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July 24, 2023

Grass Buyback in 2023? There May Be a Better Way

Recently, there has been a greater focus on water conservation throughout the country. Several states have ramped up their commitment to preserve one of the most important resources that we have. States like California, Utah, Colorado, and many other states are setting up—or have set up—grass buyback programs. California Water Service’s grass buyback initiative states:  

“Cal Water’s lawn-to-garden program offers a rebate of $3 per square foot of lawn removed. At least 50 percent of the grass removed must be converted to landscaping utilizing California-friendly, drought-tolerant plant material.”  

Utah Water Savers’ “Grass Doesn’t Belong Everywhere” initiative is similar:  

“Earn a cash incentive when you upgrade your thirsty lawn to water-wise plants, trees and shrubs. You’ll increase your yard’s curb appeal, decrease maintenance requirements and reduce water use.”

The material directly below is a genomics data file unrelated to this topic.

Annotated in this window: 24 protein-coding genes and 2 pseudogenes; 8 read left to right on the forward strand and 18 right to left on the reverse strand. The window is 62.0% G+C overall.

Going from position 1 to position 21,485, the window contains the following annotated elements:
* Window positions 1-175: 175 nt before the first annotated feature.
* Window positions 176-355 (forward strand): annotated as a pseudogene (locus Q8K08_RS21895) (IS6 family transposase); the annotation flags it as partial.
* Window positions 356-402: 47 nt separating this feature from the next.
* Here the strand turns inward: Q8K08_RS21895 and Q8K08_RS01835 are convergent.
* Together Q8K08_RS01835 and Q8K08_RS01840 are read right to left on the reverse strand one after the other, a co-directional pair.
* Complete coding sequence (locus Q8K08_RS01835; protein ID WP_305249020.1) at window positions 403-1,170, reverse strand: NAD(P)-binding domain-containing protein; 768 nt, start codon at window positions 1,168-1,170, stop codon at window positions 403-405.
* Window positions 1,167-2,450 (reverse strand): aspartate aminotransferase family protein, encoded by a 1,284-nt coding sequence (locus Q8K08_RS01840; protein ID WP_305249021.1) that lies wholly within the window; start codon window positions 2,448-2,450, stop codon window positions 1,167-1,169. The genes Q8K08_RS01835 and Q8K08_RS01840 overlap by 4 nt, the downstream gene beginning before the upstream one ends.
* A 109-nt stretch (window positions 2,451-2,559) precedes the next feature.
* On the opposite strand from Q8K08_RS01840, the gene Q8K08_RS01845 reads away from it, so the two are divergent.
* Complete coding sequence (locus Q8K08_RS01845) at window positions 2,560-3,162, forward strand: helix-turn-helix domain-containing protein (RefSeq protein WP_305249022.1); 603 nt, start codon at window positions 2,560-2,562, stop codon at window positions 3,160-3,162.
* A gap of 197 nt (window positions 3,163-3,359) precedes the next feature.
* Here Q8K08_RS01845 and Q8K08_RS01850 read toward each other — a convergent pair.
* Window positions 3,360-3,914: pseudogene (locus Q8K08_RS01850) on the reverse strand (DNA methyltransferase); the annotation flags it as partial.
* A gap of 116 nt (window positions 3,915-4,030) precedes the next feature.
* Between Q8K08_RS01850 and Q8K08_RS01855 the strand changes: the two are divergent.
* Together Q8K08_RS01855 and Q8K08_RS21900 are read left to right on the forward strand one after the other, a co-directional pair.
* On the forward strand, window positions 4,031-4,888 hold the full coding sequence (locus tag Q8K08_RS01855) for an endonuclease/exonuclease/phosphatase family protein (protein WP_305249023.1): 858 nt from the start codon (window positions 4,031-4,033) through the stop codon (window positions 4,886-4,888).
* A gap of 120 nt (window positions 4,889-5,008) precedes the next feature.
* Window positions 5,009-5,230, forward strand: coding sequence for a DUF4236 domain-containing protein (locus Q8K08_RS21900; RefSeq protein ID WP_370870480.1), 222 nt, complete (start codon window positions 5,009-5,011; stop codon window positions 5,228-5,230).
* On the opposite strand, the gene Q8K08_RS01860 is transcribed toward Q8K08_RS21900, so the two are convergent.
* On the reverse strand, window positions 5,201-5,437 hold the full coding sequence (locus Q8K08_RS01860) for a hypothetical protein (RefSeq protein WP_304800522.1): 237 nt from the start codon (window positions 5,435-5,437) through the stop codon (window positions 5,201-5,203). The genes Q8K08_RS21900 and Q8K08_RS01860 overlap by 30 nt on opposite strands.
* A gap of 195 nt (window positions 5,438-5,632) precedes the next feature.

Smart Rain couldn’t be happier with the forward thinking of states that are looking to conserve water. States that are in desert climates or in areas with a drought risk certainly need to put priorities on water conservation and it's wonderful to see states taking action.  

But is there a better way than a grass buyback program? 

Is a grass buyback program the right approach?  

A big belief by some is that some of your grass is ornamental or not needed. Because of this, you are able to take some of your grass away and that would theoretically conserve water.  

Kelly Kopp has a PHD in agronomy (Turfgrass Science) and is a professor at Utah State University. She has thoughts of her own on the grass buyback.  

“There is not an amount of turfgrass that is considered ornamental. All turf is functional in terms of providing ecosystem services, though it is often characterized by some as something that’s not even a plant.”